The entire opera gave that impression these characters were everyday people who were slowly being influenced by the message of the Klan. An early song in which churchgoers sang about how “it is up to us, neighbors” to keep their daughters well-behaved could have been any 1920s revival, were it not interspersed with an argument between Viola (Lindsey Anderson) and Harvey Pettibone (Carlton Higginbotham).
Harvey tries to convince his wife that “the Klan does good” and “they take care of their women and liquor can’t tear up a family with them around – we should join them.” It was obvious that Reeves, the preacher, was convinced that he was doing the right thing and that Harvey wasn’t a racist. He was simply a businessman who felt it made sense to join the group.
It was not until near the end of the opera that the townspeople begin to get the idea that something is wrong with the Klan. The group slowly begins to exert serious power by forcing Leanora’s schoolmate Merlin (Douglas Williamson) to poison her well water, and the preacher decides to shoot Esther’s Jewish father to redeem himself for being caught with a young girl.
Eventually, the members of the community begin to realize that they care for one another regardless of race. The town newspaper editor Ramona (Charlotte Orzel) leads the citizens in a song of understanding that persecution has been “giving the power of life and death to a secret organization,” and that “to have our citizens judged by a hidden jury” is “not American.”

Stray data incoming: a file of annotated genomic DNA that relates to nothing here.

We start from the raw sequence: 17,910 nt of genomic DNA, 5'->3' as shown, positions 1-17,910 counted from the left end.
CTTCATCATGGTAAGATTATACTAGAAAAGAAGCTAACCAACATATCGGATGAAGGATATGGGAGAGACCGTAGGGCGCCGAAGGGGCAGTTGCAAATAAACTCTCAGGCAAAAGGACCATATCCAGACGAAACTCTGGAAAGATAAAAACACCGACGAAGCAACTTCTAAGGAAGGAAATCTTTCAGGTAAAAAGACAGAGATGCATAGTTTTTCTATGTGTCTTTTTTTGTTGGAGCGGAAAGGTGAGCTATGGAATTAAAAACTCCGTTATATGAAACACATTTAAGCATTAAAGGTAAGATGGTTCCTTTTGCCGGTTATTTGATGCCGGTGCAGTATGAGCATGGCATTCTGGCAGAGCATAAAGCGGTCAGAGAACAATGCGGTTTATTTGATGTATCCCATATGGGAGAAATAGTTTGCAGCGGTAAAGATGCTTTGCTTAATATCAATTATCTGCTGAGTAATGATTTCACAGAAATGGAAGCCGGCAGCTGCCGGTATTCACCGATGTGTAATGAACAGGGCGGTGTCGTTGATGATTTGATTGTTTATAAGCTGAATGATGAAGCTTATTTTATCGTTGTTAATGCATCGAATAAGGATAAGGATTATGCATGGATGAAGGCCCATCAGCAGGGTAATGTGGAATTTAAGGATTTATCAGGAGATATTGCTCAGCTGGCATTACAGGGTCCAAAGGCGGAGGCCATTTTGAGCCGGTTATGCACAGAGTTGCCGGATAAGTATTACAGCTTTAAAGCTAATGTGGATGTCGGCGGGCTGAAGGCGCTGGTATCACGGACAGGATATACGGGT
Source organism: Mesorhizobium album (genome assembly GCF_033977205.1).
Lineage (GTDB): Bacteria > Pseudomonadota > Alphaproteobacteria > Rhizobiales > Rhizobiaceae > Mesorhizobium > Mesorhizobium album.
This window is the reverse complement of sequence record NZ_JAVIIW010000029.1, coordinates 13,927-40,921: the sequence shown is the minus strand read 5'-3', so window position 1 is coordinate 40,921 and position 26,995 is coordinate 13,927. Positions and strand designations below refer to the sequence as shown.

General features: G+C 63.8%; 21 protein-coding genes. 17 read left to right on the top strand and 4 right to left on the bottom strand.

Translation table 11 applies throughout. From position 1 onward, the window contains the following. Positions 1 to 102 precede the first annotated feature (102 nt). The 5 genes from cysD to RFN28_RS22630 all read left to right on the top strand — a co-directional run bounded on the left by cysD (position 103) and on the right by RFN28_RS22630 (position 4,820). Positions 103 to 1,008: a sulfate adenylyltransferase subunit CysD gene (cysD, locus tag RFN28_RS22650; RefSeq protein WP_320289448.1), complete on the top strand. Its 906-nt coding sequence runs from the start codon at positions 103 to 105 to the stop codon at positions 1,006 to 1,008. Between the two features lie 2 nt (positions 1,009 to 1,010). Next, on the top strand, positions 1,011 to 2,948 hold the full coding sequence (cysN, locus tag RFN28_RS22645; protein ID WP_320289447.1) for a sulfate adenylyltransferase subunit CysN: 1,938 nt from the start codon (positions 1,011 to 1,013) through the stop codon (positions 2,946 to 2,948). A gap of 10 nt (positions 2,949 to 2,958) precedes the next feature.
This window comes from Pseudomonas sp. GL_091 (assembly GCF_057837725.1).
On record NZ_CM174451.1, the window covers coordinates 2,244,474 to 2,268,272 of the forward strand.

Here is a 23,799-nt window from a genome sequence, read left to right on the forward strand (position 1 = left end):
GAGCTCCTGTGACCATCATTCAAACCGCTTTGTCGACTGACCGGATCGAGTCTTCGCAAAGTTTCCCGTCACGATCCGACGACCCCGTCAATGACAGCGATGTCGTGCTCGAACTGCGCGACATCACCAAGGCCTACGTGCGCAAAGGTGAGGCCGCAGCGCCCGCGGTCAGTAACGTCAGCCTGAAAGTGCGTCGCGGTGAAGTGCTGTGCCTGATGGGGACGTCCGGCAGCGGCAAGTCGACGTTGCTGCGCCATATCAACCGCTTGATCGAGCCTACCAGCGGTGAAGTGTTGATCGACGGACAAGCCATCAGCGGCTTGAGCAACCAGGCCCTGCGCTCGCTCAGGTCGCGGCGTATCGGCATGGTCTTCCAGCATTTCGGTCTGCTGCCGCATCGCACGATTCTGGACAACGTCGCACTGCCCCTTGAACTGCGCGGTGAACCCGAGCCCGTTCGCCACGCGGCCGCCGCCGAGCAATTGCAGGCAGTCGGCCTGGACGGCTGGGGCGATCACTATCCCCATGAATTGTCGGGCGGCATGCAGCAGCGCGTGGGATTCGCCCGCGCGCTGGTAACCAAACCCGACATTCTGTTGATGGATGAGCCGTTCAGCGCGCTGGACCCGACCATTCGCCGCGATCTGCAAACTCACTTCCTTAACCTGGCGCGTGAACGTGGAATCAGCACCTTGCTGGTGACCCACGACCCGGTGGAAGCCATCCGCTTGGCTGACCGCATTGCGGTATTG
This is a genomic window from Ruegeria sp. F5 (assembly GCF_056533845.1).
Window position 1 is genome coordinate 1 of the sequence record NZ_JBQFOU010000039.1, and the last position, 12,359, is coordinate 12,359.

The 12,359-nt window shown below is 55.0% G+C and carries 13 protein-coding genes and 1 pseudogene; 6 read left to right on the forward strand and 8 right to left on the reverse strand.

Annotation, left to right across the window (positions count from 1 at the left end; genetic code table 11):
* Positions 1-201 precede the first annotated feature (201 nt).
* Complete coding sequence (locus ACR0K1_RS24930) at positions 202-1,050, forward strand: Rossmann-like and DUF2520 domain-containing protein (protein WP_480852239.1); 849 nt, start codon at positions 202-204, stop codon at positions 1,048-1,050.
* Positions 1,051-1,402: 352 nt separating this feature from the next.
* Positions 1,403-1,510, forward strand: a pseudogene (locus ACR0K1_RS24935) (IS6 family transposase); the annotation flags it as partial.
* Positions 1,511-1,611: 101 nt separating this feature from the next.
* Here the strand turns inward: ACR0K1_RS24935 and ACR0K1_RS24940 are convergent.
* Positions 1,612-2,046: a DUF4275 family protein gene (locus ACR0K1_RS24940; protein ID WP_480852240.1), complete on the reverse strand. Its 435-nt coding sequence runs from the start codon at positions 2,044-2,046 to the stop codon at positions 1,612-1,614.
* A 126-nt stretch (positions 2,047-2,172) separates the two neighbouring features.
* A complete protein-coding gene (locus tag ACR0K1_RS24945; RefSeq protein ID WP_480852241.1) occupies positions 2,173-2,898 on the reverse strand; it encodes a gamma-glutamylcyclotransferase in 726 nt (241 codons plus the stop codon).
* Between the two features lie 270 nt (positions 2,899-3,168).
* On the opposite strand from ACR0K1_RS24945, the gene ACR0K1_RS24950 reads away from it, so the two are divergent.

The vocal performances – both individually and by the chorus – made the relationships and feelings of community shine through, connecting the audience to the story and making it personal when they dared the audience to “come stand with us in the light” with the last few lines of the opera.
Especially touching were O’Brien and Daniel-Cox as the persecuted youngsters and Erin Anhut as Sara Chickering, an older resident who takes them under her wing. O’Brien gave an extremely strong performance, with clear vocals and a good portrayal of youthful idealism. She easily surpassed the difficult challenge of playing a believable child without sounding like one.
Daniel-Cox’s powerful voice cut through the air and the tension of certain scenes like a knife, and her facial expressions clearly showed a tortured soul looking for acceptance and coming to terms with her own feelings of anger toward the white majority.
Anhut brought the two together for beautifully blended performances of the three women while also telling a familiar story of conflicting feelings. While it seemed she was slightly uncomfortable with their differences – as statements such as “I’ve never had a colored girl in my kitchen before” revealed – she also used her strong vocals to make it clear that she hated everything the Klan stood for.
Daniel-Cox said she felt this story of racism and relationships was important to tell and was happy to travel from her job at the University of Michigan to perform at Saint Mary’s.
“Leanora made a lot of sense to me,” she said. “I think [this story] needs to be said, and I think human tendency is to forget, and to whitewash or to minimize the struggle that this country went through. We have to look at the mistakes of the past and remember them so they never happen again.”
Munn’s opera did just that by reminding its audience that each person can make a difference by examining himself and his surroundings, while also providing a night of beautiful music and entertainment with a message that packed a punch.